Once one of Sydney’s most vibrant inner city hotspots, Hugos Lounge Kings Cross will be closing its doors for good after being placed into voluntary administration this week.
The 15 year old venue was placed into voluntary administration on Wednesday 29 July following a 60 percent decline in revenue since 2012.
Speaking with Fairfax, owner of the venue, Dave Evans said that revenues started to decline in 2012 when an initial batch of alcohol restrictions were introduced into the Kings Cross area. Evans says that revenues continued to dive with the introduction of the controversial lockout laws in 2014, resulting in the cutting of trading hours and the loss of 100 jobs.
“We said it would destroy business, we said it would destroy staff, and here we are,” said Evans.
Evans says that during its 15 year tenure, Hugos Lounge had never received a strike under the NSW government’s “Three Strike” policy despite having over 6,000 patrons per week at its peak.
“Hugos had no trouble with alcohol, which as it turns out is more than Barry O’Farrell can say,” says Evans referring to the former premier’s infamous bottle of Penfolds Grange that he received from AWH boss Nick Girolamo as a gift and failed to declare.
The lockout laws were announced in late January 2014 and rushed through parliament following the death of Sydney teenager Daniel Christie, with the aim to reducing the level of alcohol-fuelled violence across the city’s nightclub hotspots.
The legislation requires bottle shops to close their doors at 10pm and prevents patrons from entering a venue for the first time after 1.30am. The lockout laws also prevent pubs and clubs from serving alcohol to patrons after 3am.
According to a City of Sydney submission to a NSW Legislative Assembly inquiry into alcohol violence in September last year, pedestrian traffic on King’s Cross’ Darlinghurst Road has fallen by 84 percent when compared with 2012 levels.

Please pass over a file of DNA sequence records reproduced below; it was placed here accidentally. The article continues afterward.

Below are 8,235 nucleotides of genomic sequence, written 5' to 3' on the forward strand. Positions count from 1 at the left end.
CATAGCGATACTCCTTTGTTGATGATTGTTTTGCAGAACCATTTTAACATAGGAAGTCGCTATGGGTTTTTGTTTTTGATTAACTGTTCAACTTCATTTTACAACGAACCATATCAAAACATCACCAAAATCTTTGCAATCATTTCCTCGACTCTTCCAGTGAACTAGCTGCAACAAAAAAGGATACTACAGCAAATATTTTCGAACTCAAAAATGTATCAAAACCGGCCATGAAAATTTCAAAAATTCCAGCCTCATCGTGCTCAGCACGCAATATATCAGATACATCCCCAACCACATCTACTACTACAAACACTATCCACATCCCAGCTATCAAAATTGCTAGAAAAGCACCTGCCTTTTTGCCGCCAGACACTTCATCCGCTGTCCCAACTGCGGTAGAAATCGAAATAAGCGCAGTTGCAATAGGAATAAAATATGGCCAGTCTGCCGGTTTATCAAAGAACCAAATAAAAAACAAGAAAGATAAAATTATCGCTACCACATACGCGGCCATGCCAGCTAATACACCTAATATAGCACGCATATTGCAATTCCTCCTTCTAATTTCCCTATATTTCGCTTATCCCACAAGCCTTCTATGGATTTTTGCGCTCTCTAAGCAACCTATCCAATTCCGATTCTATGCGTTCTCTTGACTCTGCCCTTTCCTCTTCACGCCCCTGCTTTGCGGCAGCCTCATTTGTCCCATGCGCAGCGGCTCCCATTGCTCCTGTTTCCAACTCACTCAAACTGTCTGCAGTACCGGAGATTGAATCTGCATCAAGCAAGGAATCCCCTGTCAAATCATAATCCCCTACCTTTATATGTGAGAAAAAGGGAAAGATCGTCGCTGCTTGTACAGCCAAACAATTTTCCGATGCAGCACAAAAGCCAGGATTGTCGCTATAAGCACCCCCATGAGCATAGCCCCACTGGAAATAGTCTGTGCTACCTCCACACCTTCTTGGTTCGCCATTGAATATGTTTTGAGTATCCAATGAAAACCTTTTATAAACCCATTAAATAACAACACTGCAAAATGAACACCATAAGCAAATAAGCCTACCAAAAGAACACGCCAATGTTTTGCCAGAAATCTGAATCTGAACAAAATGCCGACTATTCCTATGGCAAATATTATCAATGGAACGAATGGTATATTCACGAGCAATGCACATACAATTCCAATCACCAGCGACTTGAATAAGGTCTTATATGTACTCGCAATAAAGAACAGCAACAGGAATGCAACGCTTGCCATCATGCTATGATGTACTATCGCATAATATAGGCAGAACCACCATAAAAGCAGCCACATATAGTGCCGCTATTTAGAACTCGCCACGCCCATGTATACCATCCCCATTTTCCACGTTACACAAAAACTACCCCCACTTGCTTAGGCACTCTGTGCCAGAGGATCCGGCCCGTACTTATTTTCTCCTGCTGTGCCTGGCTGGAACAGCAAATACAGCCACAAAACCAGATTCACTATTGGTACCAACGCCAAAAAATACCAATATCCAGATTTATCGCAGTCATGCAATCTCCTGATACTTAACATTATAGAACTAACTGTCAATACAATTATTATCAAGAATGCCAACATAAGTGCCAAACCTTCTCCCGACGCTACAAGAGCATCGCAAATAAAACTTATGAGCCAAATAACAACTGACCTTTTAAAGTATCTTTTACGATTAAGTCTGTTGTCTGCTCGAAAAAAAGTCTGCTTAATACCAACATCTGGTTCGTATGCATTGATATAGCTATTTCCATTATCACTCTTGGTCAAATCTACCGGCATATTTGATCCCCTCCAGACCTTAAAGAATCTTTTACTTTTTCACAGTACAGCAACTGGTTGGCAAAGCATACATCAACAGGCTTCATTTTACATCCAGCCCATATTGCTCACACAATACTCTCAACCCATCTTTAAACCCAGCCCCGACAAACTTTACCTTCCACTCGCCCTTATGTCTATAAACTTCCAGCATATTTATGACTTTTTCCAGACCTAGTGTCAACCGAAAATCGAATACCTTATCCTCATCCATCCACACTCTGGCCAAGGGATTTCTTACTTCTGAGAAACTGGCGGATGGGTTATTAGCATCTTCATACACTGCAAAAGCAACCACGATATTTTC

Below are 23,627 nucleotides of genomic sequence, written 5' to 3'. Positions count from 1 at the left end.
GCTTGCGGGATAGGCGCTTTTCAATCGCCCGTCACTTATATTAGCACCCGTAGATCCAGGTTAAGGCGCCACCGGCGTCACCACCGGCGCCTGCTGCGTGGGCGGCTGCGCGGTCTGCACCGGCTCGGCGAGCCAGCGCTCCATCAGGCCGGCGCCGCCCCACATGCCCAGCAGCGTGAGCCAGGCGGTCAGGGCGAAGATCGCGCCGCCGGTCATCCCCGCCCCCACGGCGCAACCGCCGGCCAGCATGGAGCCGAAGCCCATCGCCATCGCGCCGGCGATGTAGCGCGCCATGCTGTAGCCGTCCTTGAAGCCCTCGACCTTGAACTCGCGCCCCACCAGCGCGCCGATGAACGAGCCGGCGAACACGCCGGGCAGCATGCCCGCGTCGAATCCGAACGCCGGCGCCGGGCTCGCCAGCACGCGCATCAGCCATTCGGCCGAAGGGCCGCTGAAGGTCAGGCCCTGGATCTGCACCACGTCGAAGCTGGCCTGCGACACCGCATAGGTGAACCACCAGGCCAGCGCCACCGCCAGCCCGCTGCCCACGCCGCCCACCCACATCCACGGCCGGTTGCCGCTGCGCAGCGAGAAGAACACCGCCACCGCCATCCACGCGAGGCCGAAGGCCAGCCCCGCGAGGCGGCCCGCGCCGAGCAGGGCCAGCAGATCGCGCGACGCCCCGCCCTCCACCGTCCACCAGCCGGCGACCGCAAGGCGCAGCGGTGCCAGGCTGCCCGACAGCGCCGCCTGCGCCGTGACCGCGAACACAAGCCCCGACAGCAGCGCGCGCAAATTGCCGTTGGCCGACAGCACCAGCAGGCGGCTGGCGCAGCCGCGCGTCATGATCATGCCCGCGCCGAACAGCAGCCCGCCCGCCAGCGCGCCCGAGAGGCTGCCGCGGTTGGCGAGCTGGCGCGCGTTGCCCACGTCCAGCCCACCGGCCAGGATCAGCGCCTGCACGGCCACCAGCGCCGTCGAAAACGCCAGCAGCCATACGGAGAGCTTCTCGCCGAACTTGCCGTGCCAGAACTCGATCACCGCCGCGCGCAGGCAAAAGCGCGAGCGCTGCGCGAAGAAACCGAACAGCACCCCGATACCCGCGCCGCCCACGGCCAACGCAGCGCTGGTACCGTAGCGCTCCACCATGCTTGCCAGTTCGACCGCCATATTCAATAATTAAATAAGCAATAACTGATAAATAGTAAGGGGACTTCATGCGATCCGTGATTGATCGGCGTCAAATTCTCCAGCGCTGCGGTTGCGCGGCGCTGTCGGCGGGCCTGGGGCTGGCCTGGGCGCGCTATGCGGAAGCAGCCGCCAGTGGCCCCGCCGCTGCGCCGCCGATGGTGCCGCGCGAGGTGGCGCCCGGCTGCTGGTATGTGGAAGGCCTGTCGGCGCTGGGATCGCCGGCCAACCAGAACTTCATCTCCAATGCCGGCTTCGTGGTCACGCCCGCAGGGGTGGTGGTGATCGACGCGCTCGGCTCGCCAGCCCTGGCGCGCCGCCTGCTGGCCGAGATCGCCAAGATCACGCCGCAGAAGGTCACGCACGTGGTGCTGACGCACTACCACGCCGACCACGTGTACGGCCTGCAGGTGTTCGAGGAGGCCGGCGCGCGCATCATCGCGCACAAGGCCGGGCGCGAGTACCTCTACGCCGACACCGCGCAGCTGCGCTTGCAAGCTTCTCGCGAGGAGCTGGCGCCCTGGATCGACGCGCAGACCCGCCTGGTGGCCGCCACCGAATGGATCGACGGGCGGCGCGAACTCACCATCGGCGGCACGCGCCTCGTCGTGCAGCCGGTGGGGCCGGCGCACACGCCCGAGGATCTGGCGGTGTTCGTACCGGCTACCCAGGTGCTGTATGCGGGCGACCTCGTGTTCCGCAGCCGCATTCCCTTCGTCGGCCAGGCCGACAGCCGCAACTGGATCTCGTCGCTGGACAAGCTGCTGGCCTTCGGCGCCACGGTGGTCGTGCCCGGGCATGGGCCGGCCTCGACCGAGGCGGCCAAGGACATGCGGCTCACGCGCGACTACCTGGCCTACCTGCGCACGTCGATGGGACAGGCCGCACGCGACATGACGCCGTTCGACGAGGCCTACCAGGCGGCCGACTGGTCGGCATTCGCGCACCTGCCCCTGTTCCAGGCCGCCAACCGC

Businesses in the area have also reported a 40 percent loss in revenue since the lock-out laws were introduced.
Despite a reduction of crime rates within the lockout zone, crossbench senator, David Leyonhjelm says that crime rates in surrounding suburbs have increased significantly. According to NSW Bureau of Crime Statistics, the inner west suburb of Newtown has recorded an 18 percent increase in violent alcohol-related crime since the laws were introduced. Other neighbouring suburbs including Petersham and Glebe have also experienced an increase in alcohol-related incidences.
"Next their call will be for the lockouts to be extended to Newtown. So then they might move to Paddington or Bondi – so where does it end?" says Leyonhjelm.
Eariler this month, La Cita Latin Restaurant Bar & Club located at Sydney's Darling Harbour collapsed into liquidation with its directors stating that the venue experienced a “radical drop in turnover” since the lockout laws were introduced.
As reported by Smart Company, La Cita’s owners say that they had an annual turnover of $2 million and employed 10 staff prior to the lockout laws, but have since accumulated around $580,000 in debt.